Tuesday, November 7, 2017

Artificial intelligence will not make family physicians obsolete

Last week, I was speaking on the phone with Dr. Roland Grad, a family physician at McGill University and co-author of the new book "Look It Up! What Patients, Doctors, Nurses, and Pharmacists Need to Know about the Internet and Primary Health Care." We were discussing the (to us, preposterous) notion that there would be no future for primary care physicians because we will all be replaced by cognitive computing / artificial intelligence (AI) systems such as IBM's Watson. Roland told me that whenever someone asks him about this, he points out that Star Trek clearly shows that there will be human doctors well into the 24th century. Even the holographic Doctor on the U.S.S. Voyager is only pressed into service after the entire human medical staff is killed in an accident.

Many of the prospective medical students I interview have asked me about how AI will influence how I practice family medicine in the future. A recent Perspective on machine learning in the New England Journal of Medicine asserted that "the complexity of medicine now exceeds the capacity of the human mind." The authors argued that since doctors can no longer keep all relevant medical knowledge in their heads, and "every patient is now a 'big data' challenge," we will soon need to rely on massive computer-generated algorithms to avoid diagnostic and treatment paralysis.

It's no surprise that neither author of this piece is a family physician. Since I began my residency 16 years ago, and well before that, I knew that no matter how much I learned, it wouldn't be possible to keep everything I needed in my head. I never had to. In medical school I carried around a variety of pocket-sized print references, and in residency and clinical practice I had several generations of Palm Pilots and, eventually, smartphones that allowed me to look up what I didn't know or couldn't recall. The same goes for keeping up with the medical literature. Although I regularly read more journals than the average generalist (nine*), I know that there's no way that I can possibly read, much less critically appraise, every new primary care-relevant study. Drs. David Slawson and Allen Shaughnessy have argued that rather than pursue that hopeless (even for a super-subspecialist) task, clinicians should be taught information management skills, which consist of foraging (selecting tools that filter information for relevance and validity); hunting ("just in time" information tools for use at the point of care), and "combining the best patient-oriented evidence with patient-centered care."

And although Watson and its AI predecessors have made short work of the previously invincible Ken Jennings on Jeopardy! and vanquished world chess champions with ease, it is having a much harder time cracking medicine. Although IBM started selling Watson for Oncology as a "revolution in cancer care" to hospital systems worldwide in 2014 and has spent millions of dollars lobbying Congress to exempt its software from FDA regulation, a STAT investigation found that the system has fallen far short of its hype:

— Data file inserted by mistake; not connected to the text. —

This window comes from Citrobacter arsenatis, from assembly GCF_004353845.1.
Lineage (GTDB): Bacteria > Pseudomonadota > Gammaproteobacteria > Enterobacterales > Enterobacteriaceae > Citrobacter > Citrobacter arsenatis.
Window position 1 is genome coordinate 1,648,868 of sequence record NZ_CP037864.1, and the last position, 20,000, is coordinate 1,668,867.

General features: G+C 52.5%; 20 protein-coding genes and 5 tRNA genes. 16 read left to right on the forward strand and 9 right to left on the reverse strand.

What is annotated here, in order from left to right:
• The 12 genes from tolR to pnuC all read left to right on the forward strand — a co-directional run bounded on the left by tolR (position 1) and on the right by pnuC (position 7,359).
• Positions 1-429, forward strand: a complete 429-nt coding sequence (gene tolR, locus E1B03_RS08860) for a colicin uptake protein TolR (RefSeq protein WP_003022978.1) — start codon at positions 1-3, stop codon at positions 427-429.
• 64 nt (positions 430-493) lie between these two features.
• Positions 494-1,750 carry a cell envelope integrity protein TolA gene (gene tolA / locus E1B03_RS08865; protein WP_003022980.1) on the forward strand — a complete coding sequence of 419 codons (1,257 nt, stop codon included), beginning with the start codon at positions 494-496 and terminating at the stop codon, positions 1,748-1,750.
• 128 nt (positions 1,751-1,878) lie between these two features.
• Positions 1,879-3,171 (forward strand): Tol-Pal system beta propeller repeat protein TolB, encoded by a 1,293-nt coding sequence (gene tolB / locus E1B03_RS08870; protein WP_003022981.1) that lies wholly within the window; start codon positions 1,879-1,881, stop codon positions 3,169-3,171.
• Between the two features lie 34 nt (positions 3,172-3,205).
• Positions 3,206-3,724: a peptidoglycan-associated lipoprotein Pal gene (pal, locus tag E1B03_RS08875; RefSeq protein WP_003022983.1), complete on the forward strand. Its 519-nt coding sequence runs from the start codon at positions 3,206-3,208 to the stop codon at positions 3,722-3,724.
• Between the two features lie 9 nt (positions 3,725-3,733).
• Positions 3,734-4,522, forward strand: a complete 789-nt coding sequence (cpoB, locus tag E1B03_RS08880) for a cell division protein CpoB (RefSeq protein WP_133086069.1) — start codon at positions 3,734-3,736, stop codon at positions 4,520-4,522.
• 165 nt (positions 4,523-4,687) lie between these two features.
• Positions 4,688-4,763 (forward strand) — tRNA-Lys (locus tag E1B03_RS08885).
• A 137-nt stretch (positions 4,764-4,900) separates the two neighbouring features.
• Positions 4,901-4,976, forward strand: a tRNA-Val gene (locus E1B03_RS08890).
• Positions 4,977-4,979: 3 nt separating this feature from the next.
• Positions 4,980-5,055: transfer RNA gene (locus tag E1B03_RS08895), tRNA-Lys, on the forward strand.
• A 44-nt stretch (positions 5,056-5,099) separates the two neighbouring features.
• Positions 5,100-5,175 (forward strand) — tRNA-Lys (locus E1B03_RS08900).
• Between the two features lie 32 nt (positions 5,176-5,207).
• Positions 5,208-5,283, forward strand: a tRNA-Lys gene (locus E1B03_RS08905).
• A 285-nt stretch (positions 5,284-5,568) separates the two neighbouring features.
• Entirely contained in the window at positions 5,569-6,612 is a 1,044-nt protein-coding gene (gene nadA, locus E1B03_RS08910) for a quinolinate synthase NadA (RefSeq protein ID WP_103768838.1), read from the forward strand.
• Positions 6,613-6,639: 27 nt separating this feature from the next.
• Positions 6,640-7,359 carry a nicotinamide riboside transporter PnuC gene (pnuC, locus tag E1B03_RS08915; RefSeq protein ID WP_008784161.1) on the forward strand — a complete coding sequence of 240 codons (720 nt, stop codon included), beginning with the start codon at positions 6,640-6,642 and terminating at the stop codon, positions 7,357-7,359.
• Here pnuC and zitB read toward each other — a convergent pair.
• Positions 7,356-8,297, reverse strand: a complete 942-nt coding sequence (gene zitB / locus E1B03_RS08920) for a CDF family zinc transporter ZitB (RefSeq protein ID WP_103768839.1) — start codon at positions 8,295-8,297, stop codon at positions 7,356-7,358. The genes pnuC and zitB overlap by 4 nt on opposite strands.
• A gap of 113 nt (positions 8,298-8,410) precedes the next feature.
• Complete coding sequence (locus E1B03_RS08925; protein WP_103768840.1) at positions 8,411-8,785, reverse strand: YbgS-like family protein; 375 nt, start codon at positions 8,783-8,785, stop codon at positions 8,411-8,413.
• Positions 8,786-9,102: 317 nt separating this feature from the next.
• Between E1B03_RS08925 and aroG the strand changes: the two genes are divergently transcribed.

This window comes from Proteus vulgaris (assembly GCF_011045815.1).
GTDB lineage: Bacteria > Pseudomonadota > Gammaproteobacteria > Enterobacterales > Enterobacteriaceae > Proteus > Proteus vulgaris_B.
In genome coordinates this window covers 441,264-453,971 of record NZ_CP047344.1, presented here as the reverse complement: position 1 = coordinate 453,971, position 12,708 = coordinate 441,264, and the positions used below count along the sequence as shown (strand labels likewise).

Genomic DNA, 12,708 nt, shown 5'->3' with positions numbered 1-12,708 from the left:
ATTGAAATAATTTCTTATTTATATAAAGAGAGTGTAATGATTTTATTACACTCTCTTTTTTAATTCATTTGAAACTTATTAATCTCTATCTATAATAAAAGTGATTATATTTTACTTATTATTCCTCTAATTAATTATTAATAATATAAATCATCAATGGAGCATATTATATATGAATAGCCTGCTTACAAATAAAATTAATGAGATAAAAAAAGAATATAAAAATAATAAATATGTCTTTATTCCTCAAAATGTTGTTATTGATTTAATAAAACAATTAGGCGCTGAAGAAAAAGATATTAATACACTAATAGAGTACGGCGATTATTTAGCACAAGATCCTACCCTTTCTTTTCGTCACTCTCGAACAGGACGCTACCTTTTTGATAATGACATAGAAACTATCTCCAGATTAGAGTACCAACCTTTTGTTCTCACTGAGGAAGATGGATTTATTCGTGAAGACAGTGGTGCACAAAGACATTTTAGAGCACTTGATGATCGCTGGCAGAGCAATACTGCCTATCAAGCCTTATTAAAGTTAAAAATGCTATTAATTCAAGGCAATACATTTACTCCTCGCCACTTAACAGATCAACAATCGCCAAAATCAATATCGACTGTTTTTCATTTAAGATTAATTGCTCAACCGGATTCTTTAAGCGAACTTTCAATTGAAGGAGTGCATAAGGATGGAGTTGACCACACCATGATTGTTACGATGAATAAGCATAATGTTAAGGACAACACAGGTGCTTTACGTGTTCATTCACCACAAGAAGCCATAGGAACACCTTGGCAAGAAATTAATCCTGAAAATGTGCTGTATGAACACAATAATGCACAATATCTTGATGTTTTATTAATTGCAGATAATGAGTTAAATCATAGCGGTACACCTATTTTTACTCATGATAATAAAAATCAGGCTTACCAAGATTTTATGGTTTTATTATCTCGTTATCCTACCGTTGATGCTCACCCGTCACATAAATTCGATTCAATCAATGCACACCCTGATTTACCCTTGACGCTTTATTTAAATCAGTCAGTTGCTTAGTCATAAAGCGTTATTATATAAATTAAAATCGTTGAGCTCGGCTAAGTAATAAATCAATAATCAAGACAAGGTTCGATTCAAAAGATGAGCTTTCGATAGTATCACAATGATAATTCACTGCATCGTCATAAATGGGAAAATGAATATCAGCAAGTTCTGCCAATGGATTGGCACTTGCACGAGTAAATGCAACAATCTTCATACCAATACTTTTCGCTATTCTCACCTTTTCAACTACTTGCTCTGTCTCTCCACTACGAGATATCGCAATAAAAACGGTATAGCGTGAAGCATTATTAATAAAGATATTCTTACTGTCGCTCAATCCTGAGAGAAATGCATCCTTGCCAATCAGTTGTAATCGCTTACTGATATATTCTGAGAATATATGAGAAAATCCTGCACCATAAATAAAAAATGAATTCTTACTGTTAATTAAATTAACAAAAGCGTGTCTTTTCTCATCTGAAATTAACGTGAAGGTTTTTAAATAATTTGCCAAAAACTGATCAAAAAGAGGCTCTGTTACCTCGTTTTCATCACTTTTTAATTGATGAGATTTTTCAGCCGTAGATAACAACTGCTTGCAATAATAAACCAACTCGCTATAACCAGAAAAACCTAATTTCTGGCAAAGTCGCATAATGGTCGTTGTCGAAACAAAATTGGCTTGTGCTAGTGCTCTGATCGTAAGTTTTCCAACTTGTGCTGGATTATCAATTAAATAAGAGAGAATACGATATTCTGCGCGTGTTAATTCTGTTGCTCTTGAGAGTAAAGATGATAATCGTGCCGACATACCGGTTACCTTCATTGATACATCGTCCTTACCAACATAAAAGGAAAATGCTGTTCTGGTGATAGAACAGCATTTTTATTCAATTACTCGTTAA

At its heart, Watson for Oncology uses the cloud-based supercomputer to digest massive amounts of data - from doctor's notes to medical studies to clinical guidelines. But its treatment recommendations are not based on its own insights from these data. Instead, they are based exclusively on training by human overseers, who laboriously feed Watson information about how patients with specific characteristics should be treated.

AI will no doubt play a supporting role in the future of health care, alongside smartphone physicals and precision medicine and many other promising innovations borrowed from other industries. But based on past experience, I'm not convinced that any of these innovations will be as revolutionary as advertised. In my own career, doctors have gone from using paper charts that were time-consuming to maintain and couldn't communicate with each other to electronic health records that are even more time-consuming to maintain and still can't communicate with each other. You get my point. Even if IBM or some other tech company eventually harnesses AI to improve primary care practice, here's what Roland and his colleagues have to say in Look It Up!:

Some might wonder whether this new automated world of information will create a medical world that is dominated by artificial intelligence, where doctors - if we even need them anymore - will just repeat what the machines say. On the contrary, as more information becomes readily available, doctors, nurses, pharmacists, and allied health professionals will become more important as the interpreters of that information in accordance with the specific clinical and social history, values, and preferences of the patient and her or his family. 

Right. I couldn't have said it better myself.


* - American Family Physician, Annals of Family Medicine, Annals of Internal Medicine, Health Affairs, JAMA, JAMA Internal Medicine, Journal of the American Board of Family Medicine, Journal of Family Practice, New England Journal of Medicine

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